Paging all druids, faeries, witches, and even Republicans Paganfest is here
CULTURE "I get asked by friends and family constantly about what pagan means," says JoHanna White, president of the Pagan Alliance's board of directors and parade coordinator for Berkeley's Paganfest. So, hey, what does pagan mean? "I always tell them the Alliance's definition: earth-based, nature- and justice-centered, and observant of polytheistic faiths and traditions."
That's a lot to wrap one's brain around. But be it Wicca, Hellenism, shamanism, or adherence to traditional indigenous faiths, more and more people are turning to paganism these days, evidenced by soaring attendance at events like Pantheacon, an annual gathering of rituals and healing circles that has regularly outgrown venues since its inception 16 years ago. White's colleague, Alliance cofounder Arlynne Camire, attributes the growth to "people's awareness of what's happening to the Earth," concerns over climate change, and other worrisome trends.
Camire helped start Paganfest in 2000 as a way to raise public awareness about the pagan faith, to render themselves visible. That first year involved a fair in People's Park and a procession down Telegraph Avenue. These days the fair includes several pavilions (druid storytelling, green, arts and crafts) and a dazzling array of community altars. A ritual is usually conducted and there are prizes for best kids' costumes and artworks. "There are pagans in every walk of life," says Camire, a Hayward city planner. "Paganfest is essentially a pride festival."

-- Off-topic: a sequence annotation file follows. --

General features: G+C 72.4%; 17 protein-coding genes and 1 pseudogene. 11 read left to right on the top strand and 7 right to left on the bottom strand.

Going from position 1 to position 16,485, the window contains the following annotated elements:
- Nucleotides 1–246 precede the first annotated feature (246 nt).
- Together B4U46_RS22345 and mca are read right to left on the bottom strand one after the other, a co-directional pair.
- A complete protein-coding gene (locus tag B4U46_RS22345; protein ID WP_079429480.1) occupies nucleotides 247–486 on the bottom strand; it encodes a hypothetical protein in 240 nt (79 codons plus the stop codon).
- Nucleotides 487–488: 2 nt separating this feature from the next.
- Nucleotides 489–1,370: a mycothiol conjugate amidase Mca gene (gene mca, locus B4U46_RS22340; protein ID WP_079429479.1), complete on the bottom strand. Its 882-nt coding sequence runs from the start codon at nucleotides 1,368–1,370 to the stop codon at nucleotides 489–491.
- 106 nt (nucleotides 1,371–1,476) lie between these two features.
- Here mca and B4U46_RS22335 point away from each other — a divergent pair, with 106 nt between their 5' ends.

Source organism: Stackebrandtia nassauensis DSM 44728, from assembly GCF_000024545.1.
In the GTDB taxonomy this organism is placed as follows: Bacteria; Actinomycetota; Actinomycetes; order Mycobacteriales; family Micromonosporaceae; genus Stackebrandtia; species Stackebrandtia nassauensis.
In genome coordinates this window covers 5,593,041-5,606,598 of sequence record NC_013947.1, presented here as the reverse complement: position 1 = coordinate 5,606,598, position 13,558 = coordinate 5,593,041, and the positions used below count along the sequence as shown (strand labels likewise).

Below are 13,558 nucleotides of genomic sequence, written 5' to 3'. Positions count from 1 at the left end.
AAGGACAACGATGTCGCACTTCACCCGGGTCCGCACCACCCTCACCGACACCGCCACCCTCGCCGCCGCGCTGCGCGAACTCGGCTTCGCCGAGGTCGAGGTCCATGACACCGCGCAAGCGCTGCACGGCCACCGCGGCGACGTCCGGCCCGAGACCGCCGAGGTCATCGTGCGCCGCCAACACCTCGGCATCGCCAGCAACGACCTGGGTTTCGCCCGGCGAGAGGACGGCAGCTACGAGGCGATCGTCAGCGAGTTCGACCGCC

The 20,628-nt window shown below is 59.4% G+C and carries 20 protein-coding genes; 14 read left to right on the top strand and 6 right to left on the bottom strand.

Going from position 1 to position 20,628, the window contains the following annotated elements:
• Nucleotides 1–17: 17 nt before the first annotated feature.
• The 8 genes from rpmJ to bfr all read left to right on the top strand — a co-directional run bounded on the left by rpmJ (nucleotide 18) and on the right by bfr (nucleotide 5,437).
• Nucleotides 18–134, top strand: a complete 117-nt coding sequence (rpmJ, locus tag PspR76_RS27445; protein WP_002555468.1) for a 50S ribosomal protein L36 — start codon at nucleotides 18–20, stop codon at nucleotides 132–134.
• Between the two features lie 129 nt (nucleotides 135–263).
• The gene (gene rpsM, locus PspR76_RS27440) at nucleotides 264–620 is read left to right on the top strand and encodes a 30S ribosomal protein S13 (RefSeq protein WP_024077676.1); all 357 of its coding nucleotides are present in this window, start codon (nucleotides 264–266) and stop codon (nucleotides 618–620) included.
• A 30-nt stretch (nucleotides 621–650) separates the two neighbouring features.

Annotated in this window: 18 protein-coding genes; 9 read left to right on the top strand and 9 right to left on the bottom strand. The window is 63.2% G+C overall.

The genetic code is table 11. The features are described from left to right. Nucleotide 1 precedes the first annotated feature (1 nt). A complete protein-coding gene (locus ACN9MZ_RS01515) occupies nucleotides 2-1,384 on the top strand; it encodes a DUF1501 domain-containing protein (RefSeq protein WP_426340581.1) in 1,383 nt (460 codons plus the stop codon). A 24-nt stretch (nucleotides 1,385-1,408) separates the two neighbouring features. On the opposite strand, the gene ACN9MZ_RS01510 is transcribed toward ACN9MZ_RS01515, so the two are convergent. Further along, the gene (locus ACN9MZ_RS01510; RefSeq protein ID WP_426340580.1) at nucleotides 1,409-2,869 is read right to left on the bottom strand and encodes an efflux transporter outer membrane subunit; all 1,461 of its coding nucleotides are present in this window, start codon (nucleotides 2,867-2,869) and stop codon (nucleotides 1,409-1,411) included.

Public manifestations are important for any minority — especially one like paganism, a belief system that many come to in solitude, not knowing that a welcoming community of believers awaits. Festival organizers regularly provide masks to pagans who haven't yet made the decision to share their faith publicly, a process the community has dubbed "coming out of the broom closet."
As White tells me about the anxiety that can be associated with becoming an "out" pagan, I remark that it sounds a lot like coming to terms with one's alternative sexuality. "You should talk to this year's Keeper of the Light, Joi Wolfwomyn. She's a radical faerie and knows a lot about this stuff," she counsels. I take her up on the advice. Days later, I sit in a coffee shop in Oakland awaiting Paganfest 2010's parade marshal, realizing I neglected to ask Joi what she looks like. I needn't have worried. In walks a person with green dreadlocks down to the small of the back, piercings galore, and leaves tattooed over a bearded face, carrying a wooden staff and a fuzzy rainbow backpack. Joi, is that you?
It is. We talk for more than an hour and, by the end, the articulate trans person STET has taught me a lot about paganism: its inclusiveness ("To me, paganism just means you honor the earth."), its presence in pop culture ("Avatar was a very pretty piece of paganism propaganda."), and the advantages of embracing one's beliefs and values publicly("By creating myself as I have, all people have to do is be within 100 feet of me to think.")
Of course, not all pagans have etched their faith on their epidermis. Wolfwomyn is emphatic about the community's diversity in this respect. "There are pagan Republicans, there are pagan anarchists, there are pagan everything — but we all honor the earth." It's inspiring to meet a person so open to the possibilities of belief. In an instant, the possibilities of such an expansive faith dawn on me. A new kind of acceptance beckons. What has monotheism ever done for our society, anyway?
Sat/8 10 a.m.–5:30 p.m., free
Civic Center Park
Martin Luther King Jr. and Allston, Berk.